EU Kids Online I (2006-9) examined available findings on cultural, contextual and risk issues in children's use of online technologies across 21 countries. It located and evaluated findings from 400+ studies, identifying key findings and pinpointing gaps in the evidence base. Its reports examine data availability, comparative findings, best research practice, research contexts and policy recommendations.
Online risks high on public, research and policy agendas include exposure to inappropriate content (e.g. pornographic, self-harm and violent content, racist/hate material), unwelcome contact (e.g. grooming, sexual harassment, bullying, abuse of personal information and privacy) and, attracting growing attention, inappropriate conduct by children themselves (e.g. bullying, abuse of privacy).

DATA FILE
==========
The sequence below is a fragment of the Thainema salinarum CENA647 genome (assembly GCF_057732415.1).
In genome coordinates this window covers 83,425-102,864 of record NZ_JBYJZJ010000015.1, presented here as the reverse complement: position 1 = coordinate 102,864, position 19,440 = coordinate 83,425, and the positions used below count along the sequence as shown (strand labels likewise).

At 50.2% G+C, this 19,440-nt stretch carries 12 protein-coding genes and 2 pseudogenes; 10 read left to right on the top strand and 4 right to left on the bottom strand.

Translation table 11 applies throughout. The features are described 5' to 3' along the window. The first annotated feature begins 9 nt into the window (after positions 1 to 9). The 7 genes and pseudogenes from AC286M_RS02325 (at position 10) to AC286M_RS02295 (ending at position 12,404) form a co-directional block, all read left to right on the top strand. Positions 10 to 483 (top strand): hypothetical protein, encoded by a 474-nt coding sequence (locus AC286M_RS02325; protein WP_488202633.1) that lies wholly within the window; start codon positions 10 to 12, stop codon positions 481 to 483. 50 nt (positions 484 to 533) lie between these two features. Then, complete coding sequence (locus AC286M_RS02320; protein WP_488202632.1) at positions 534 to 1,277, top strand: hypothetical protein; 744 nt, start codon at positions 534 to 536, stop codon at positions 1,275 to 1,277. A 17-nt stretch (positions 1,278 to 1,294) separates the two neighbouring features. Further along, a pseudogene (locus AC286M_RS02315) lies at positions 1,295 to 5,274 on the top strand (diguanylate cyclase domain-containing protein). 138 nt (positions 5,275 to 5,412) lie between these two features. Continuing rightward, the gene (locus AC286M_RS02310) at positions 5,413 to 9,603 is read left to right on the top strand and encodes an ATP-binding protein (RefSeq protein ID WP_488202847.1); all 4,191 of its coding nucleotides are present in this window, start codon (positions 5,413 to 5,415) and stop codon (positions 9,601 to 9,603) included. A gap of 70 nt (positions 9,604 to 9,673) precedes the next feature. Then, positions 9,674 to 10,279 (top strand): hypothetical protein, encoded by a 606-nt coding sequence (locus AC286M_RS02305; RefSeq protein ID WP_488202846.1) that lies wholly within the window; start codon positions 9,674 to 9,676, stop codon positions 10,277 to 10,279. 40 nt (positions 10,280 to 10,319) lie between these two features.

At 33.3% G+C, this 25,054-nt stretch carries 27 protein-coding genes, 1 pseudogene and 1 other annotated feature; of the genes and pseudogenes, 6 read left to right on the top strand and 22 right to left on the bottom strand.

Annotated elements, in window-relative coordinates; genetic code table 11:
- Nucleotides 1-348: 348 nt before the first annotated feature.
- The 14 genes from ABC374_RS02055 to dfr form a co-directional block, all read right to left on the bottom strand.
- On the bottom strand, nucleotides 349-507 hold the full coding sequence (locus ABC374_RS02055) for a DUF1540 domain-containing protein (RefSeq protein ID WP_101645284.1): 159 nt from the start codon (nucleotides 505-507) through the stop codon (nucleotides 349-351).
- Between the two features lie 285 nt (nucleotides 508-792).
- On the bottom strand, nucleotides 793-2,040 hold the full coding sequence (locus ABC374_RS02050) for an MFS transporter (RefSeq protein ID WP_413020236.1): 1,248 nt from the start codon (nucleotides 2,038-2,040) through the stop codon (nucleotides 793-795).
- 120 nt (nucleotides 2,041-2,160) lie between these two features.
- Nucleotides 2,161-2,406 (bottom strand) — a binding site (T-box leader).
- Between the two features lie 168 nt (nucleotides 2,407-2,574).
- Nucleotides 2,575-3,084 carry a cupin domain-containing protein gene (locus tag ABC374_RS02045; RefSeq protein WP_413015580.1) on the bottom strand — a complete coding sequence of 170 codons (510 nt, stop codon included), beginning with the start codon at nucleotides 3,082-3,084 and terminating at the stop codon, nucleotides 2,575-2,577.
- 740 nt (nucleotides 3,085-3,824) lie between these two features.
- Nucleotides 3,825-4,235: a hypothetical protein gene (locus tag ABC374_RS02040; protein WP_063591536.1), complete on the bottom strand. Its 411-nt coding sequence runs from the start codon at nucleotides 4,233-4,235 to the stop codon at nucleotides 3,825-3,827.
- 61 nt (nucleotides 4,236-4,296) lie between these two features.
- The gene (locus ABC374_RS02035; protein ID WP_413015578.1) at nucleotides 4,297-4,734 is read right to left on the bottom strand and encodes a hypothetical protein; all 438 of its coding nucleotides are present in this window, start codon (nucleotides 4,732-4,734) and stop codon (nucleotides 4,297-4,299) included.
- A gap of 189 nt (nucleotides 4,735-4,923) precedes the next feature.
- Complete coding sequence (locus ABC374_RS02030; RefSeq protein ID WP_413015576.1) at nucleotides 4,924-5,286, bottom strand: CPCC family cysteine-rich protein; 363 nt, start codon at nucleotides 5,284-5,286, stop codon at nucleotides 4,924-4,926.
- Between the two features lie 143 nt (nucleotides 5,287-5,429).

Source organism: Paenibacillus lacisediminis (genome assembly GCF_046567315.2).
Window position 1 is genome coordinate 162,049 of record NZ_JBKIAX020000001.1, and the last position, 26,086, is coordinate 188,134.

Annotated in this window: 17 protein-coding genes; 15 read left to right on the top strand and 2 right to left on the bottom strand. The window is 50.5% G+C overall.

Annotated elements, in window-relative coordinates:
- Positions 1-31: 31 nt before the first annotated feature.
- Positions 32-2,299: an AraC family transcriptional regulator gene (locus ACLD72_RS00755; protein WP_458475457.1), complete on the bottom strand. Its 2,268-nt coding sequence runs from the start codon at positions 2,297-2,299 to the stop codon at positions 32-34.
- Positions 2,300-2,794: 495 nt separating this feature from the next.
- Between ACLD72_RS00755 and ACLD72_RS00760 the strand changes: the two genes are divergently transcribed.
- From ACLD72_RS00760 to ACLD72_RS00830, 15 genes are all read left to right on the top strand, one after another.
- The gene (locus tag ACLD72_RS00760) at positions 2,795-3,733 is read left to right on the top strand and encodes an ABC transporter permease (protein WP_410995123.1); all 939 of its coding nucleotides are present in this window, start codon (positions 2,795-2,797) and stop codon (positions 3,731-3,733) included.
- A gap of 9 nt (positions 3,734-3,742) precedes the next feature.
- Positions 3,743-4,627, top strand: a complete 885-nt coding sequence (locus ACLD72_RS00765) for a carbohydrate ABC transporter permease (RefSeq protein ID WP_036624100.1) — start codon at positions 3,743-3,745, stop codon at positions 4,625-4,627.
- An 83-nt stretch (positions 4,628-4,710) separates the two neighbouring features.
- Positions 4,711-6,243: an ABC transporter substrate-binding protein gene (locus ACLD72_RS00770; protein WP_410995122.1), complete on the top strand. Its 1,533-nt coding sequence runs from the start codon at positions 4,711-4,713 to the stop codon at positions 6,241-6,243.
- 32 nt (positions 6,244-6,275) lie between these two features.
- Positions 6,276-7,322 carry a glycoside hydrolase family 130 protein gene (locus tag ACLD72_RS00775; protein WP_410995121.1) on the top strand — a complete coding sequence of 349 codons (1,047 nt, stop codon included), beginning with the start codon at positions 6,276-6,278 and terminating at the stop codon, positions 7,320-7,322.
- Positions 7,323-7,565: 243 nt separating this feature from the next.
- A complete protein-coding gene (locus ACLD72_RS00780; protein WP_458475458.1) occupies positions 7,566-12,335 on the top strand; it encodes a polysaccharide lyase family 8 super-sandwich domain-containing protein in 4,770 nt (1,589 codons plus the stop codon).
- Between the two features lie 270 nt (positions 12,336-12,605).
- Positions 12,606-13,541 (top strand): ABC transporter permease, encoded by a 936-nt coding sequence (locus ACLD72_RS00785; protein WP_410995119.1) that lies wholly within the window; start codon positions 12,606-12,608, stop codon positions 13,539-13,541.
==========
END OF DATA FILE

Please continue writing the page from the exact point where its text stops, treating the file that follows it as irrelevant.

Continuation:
But exactly how common these risks are, how much risks result in genuine harm, how children react, whether some children are particularly vulnerable, how parents can or should act - all these questions and more await cross-nationally comparative and reliable research for their answers. Furthermore, it is important to avoid moral panics or exaggerated anxieties, particularly as these may result in efforts to constrain children's freedoms or limit their opportunities online.
Adopting an approach which is child-centred, comparative, critical and contextual, EU Kids Online II aimed to design, conduct and analyse a major quantitative survey of children's experiences of online risk. The survey encompassed questions about children's internet use, digital literacy, coping responses, perceptions and safety practices. These findings were systematically compared to the perceptions and practices of their parents.